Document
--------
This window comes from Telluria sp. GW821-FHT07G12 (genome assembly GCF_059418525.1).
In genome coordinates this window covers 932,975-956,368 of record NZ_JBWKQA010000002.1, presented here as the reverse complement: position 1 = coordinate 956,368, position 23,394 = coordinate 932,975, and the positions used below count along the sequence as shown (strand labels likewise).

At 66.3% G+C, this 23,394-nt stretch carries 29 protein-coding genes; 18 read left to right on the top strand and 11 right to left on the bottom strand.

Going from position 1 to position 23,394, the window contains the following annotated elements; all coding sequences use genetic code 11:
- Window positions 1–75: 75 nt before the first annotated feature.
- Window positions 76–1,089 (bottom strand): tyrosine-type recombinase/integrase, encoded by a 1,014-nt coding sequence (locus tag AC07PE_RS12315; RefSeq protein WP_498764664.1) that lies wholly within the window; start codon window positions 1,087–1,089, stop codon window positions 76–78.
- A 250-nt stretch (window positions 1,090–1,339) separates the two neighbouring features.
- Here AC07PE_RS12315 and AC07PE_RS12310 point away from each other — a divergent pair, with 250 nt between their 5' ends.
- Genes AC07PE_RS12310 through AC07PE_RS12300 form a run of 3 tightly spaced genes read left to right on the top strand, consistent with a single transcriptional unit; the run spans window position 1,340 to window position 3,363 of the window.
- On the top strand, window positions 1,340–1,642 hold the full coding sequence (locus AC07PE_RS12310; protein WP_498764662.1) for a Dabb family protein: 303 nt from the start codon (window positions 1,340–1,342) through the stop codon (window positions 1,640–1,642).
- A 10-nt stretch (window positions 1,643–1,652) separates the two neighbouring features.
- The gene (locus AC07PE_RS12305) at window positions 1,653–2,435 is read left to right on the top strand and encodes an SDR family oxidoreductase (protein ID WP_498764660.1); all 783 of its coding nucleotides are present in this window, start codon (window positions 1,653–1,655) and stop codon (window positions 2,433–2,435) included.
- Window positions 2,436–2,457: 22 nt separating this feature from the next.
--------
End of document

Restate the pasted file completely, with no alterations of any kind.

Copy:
This window comes from Telluria sp. GW821-FHT07G12 (genome assembly GCF_059418525.1).
In genome coordinates this window covers 932,975-956,368 of record NZ_JBWKQA010000002.1, presented here as the reverse complement: position 1 = coordinate 956,368, position 23,394 = coordinate 932,975, and the positions used below count along the sequence as shown (strand labels likewise).

At 66.3% G+C, this 23,394-nt stretch carries 29 protein-coding genes; 18 read left to right on the top strand and 11 right to left on the bottom strand.

Going from position 1 to position 23,394, the window contains the following annotated elements; all coding sequences use genetic code 11:
- Window positions 1–75: 75 nt before the first annotated feature.
- Window positions 76–1,089 (bottom strand): tyrosine-type recombinase/integrase, encoded by a 1,014-nt coding sequence (locus tag AC07PE_RS12315; RefSeq protein WP_498764664.1) that lies wholly within the window; start codon window positions 1,087–1,089, stop codon window positions 76–78.
- A 250-nt stretch (window positions 1,090–1,339) separates the two neighbouring features.
- Here AC07PE_RS12315 and AC07PE_RS12310 point away from each other — a divergent pair, with 250 nt between their 5' ends.
- Genes AC07PE_RS12310 through AC07PE_RS12300 form a run of 3 tightly spaced genes read left to right on the top strand, consistent with a single transcriptional unit; the run spans window position 1,340 to window position 3,363 of the window.
- On the top strand, window positions 1,340–1,642 hold the full coding sequence (locus AC07PE_RS12310; protein WP_498764662.1) for a Dabb family protein: 303 nt from the start codon (window positions 1,340–1,342) through the stop codon (window positions 1,640–1,642).
- A 10-nt stretch (window positions 1,643–1,652) separates the two neighbouring features.
- The gene (locus AC07PE_RS12305) at window positions 1,653–2,435 is read left to right on the top strand and encodes an SDR family oxidoreductase (protein ID WP_498764660.1); all 783 of its coding nucleotides are present in this window, start codon (window positions 1,653–1,655) and stop codon (window positions 2,433–2,435) included.
- Window positions 2,436–2,457: 22 nt separating this feature from the next.